I don't have a language-independent way to express the question but the Official™ definition of monad says that the bind operation takes a function that itself returns a monad instance.
However, all the handy examples I have of "monads" in the real world, the bound function returns a value of the underlying type, which the monad then wraps.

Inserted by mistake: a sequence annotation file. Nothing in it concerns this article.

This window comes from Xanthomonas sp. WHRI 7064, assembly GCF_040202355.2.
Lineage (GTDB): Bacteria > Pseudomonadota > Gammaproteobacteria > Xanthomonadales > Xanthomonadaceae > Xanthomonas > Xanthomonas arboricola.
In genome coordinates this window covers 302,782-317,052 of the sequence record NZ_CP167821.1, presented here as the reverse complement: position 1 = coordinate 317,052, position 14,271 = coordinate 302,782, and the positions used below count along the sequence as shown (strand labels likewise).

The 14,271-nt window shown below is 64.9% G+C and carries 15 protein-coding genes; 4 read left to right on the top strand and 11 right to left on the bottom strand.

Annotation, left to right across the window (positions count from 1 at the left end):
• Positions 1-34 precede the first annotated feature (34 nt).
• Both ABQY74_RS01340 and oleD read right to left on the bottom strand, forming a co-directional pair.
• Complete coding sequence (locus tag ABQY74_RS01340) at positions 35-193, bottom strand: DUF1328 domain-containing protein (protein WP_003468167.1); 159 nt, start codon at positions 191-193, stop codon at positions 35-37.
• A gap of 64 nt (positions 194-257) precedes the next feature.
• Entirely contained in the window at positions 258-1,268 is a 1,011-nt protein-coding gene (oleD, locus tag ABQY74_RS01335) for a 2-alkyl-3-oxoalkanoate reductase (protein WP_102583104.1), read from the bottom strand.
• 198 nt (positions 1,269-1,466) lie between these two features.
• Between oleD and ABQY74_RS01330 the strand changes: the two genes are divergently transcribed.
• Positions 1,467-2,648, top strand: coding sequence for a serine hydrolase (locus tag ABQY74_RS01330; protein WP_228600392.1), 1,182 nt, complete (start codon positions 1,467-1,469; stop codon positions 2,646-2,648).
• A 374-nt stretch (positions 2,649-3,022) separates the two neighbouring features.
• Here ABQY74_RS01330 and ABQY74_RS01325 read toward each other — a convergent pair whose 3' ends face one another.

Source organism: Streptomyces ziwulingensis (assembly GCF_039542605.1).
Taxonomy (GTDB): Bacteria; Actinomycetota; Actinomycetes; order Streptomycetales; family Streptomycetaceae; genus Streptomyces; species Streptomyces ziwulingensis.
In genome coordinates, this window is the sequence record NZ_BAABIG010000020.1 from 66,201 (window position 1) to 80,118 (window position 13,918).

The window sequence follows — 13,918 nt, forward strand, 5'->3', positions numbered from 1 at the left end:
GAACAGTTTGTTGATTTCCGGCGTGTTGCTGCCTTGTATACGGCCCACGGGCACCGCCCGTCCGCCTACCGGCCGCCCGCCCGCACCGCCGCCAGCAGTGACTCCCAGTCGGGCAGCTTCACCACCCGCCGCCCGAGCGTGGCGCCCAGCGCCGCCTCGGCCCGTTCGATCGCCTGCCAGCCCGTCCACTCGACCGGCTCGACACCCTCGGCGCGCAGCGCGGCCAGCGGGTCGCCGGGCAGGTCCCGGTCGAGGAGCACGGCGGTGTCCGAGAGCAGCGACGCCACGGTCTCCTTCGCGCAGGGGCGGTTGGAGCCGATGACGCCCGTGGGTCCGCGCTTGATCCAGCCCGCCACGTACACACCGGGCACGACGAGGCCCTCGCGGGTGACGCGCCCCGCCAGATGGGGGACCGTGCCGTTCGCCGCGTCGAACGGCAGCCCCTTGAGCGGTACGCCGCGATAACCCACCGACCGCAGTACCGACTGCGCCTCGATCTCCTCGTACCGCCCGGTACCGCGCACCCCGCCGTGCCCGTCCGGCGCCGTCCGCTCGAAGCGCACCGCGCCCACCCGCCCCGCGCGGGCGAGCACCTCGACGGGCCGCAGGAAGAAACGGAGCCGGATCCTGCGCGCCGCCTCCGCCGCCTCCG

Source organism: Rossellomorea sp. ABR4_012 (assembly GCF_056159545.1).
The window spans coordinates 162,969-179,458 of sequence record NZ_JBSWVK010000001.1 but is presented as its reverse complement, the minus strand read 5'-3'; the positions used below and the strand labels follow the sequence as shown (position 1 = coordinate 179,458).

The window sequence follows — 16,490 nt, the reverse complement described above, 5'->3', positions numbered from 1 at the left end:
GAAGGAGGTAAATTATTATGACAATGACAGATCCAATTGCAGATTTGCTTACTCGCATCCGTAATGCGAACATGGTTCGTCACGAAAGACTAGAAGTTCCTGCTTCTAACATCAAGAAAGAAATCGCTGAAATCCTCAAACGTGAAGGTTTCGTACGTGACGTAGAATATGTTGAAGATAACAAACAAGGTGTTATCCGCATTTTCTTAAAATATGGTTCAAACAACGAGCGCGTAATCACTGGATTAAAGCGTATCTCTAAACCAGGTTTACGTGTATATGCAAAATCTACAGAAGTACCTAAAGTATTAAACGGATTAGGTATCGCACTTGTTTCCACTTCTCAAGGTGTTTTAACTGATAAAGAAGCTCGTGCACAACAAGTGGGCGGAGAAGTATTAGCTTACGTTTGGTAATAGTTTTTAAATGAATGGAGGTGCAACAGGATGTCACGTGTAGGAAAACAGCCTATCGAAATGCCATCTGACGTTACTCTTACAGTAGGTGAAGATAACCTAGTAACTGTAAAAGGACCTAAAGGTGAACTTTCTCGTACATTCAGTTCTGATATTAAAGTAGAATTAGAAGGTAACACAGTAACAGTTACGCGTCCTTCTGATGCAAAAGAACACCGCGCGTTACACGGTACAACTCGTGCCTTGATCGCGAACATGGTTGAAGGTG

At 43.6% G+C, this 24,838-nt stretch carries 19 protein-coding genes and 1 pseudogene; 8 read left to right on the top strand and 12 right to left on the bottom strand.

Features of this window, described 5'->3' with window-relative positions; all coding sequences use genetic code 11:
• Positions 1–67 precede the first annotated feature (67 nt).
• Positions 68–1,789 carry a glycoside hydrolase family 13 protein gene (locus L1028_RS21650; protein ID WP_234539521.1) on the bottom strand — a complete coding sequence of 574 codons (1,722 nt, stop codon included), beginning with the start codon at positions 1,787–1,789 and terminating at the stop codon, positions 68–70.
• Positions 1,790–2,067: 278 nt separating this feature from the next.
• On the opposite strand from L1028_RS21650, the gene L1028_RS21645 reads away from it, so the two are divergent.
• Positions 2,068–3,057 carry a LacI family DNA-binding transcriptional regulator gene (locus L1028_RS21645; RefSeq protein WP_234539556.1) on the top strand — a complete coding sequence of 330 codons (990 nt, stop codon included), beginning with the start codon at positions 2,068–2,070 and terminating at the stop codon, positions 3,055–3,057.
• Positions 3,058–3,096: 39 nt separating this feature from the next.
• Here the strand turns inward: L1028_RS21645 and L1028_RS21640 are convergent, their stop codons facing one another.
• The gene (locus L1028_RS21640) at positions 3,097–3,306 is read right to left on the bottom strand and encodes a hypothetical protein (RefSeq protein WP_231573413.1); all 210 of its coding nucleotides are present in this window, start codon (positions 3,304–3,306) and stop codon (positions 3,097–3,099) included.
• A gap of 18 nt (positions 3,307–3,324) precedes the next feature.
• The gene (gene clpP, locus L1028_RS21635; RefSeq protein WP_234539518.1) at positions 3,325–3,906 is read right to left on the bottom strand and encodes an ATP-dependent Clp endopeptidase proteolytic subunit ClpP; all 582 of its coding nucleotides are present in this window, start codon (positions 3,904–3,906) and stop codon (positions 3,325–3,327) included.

The difference is (if I am not completely lost) the same as the difference between
map() in Scala collections.
Sources that I have found say
map()is an acceptable short-hand for
- if it doesn't have a real
flatMap(), it ain't a monad.
- if it has
map(), it's a continuation.
Obviously, I need an authoritative answer.
BTW, if it's (1), the universe of monads is huge -- pretty much every container class in every language has that. If it's (2), then all the monads I have seen have been deliberately monads.